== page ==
The campaign for Students’ Association President and Vice President has been plagued with problems that have detracted from the importance of the campaigns and taken away from the message the candidates are trying to spread. While there have been many regrettable issues with this campaign that show a strong need for procedural improvement, the most regrettable problem is the nasty tone the campaign has taken as a result of some candidates’ behavior.

It is no doubt a brave step to bring a formal complaint before the Elections Committee as the two tickets opposing the Pearlman-Harrison ticket did. The complaint filed by Bozzela-Geswein and Adan-Fisher was supported by the Elections Committee and sanctions were levied against Pearlman-Harrison as a result of their violation of campaign rules. This should have been the end of the story. While it is understandable for the Pearlman-Harrison camp to file an appeal to get their privileges back, things took an unnecessarily vicious tone when the two other camps appealed the committee’s decision and pleaded before ACJC for a harsher sanction, essentially suggesting the removal of Pearlman-Harrison from the ballot.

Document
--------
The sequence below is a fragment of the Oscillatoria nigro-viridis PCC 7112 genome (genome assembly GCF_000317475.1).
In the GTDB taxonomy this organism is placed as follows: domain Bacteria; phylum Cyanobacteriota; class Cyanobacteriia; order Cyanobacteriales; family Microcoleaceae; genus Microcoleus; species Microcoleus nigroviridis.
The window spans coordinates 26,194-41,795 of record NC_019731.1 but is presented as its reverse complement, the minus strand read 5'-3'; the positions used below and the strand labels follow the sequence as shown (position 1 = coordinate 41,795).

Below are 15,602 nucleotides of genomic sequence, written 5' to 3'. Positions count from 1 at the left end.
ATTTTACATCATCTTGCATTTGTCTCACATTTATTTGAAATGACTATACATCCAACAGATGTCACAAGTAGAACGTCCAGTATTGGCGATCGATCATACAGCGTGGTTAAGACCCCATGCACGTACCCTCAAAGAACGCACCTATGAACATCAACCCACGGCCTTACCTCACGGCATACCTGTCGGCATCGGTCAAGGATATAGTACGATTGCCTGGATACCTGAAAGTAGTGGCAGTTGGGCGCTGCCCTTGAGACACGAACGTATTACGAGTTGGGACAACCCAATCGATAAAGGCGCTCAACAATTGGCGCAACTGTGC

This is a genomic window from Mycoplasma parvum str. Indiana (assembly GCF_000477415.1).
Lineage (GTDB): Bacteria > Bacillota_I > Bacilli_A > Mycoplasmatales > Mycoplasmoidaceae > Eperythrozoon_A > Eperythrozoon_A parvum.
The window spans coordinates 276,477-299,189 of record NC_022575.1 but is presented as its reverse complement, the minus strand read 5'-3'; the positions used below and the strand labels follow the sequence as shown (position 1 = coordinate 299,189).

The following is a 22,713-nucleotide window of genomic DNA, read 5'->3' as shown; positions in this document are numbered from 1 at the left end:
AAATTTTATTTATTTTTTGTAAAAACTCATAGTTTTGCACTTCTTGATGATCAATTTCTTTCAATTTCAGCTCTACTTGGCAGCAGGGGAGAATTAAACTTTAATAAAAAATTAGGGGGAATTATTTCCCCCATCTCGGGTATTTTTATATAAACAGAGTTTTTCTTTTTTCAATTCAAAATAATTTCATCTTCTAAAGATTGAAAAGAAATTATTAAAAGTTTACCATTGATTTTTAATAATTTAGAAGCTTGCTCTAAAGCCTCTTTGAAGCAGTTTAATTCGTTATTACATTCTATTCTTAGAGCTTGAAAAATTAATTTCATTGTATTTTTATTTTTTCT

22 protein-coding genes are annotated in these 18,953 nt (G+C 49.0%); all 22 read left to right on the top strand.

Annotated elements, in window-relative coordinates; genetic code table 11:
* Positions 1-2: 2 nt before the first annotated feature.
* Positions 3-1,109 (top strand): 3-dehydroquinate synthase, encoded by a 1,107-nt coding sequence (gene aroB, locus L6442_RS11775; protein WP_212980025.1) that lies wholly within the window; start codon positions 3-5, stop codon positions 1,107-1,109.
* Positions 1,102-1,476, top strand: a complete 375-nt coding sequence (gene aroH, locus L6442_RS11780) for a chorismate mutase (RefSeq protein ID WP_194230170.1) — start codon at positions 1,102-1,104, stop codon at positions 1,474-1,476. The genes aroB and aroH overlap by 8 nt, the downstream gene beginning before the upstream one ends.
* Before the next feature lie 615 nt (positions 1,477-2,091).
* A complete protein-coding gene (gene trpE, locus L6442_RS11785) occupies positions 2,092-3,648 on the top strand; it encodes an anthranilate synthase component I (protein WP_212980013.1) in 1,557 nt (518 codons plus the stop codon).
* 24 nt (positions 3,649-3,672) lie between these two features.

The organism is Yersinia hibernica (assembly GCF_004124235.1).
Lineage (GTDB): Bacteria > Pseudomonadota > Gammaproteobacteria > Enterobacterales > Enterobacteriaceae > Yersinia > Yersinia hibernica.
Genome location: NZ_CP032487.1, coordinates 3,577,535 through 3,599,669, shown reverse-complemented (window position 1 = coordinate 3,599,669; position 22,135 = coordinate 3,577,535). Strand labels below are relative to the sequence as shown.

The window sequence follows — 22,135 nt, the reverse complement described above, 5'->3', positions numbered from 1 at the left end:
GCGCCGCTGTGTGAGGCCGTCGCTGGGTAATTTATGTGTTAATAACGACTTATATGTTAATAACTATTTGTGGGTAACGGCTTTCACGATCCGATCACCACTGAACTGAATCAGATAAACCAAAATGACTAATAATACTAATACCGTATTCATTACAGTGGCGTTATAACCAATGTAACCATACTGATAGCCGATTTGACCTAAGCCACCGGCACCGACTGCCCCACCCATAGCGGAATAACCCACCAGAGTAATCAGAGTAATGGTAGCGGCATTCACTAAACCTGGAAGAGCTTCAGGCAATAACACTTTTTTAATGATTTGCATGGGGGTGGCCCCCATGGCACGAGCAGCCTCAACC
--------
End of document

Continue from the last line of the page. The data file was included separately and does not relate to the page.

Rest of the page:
Bozzela-Geswein and Adan-Fisher’s appeal is an obvious step by the plaintiffs to remove who they perceive as the biggest threat from the ballot by using what is essentially a minute campaign rule violation for their own gain. If this was not their intention, it was a poor political maneuver to appeal to ACJC because it certainly comes across as a dirty approach by the two opposing campaigns to bring down who is believed to be the leading candidates. The violation, which was not made with bad intentions and which the Pearlman-Harrison camp attempted to ameliorate swiftly and positively was not worth the appeal by the opposition.

All candidates have great ideas and solid qualifications. But political bickering detracts from the campaign, and in the end, the student body will lose. During these important few campaign days, candidates should be delivering platforms to students, not testifying before the Elections Committee and ACJC.

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